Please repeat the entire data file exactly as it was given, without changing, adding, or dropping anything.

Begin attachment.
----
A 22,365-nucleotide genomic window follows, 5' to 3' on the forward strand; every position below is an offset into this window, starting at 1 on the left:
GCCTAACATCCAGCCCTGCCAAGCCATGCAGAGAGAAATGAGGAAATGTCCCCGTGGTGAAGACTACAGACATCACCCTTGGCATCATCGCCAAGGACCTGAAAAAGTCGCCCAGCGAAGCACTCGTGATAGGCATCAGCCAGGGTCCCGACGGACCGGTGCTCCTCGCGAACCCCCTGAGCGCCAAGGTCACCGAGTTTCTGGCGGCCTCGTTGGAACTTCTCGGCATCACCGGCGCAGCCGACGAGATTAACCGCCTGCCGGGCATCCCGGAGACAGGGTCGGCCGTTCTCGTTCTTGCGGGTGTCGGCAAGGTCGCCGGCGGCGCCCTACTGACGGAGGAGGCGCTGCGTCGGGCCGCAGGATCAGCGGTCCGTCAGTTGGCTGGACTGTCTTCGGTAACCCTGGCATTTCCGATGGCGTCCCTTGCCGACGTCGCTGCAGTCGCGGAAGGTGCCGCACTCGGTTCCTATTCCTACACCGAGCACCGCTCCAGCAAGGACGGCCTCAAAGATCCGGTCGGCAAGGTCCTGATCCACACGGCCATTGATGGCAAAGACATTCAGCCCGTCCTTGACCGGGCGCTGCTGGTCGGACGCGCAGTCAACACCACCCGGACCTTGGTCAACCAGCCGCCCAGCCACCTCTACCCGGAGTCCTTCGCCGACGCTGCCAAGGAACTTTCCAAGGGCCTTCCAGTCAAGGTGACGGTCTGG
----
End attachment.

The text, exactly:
A 22,365-nucleotide genomic window follows, 5' to 3' on the forward strand; every position below is an offset into this window, starting at 1 on the left:
GCCTAACATCCAGCCCTGCCAAGCCATGCAGAGAGAAATGAGGAAATGTCCCCGTGGTGAAGACTACAGACATCACCCTTGGCATCATCGCCAAGGACCTGAAAAAGTCGCCCAGCGAAGCACTCGTGATAGGCATCAGCCAGGGTCCCGACGGACCGGTGCTCCTCGCGAACCCCCTGAGCGCCAAGGTCACCGAGTTTCTGGCGGCCTCGTTGGAACTTCTCGGCATCACCGGCGCAGCCGACGAGATTAACCGCCTGCCGGGCATCCCGGAGACAGGGTCGGCCGTTCTCGTTCTTGCGGGTGTCGGCAAGGTCGCCGGCGGCGCCCTACTGACGGAGGAGGCGCTGCGTCGGGCCGCAGGATCAGCGGTCCGTCAGTTGGCTGGACTGTCTTCGGTAACCCTGGCATTTCCGATGGCGTCCCTTGCCGACGTCGCTGCAGTCGCGGAAGGTGCCGCACTCGGTTCCTATTCCTACACCGAGCACCGCTCCAGCAAGGACGGCCTCAAAGATCCGGTCGGCAAGGTCCTGATCCACACGGCCATTGATGGCAAAGACATTCAGCCCGTCCTTGACCGGGCGCTGCTGGTCGGACGCGCAGTCAACACCACCCGGACCTTGGTCAACCAGCCGCCCAGCCACCTCTACCCGGAGTCCTTCGCCGACGCTGCCAAGGAACTTTCCAAGGGCCTTCCAGTCAAGGTGACGGTCTGG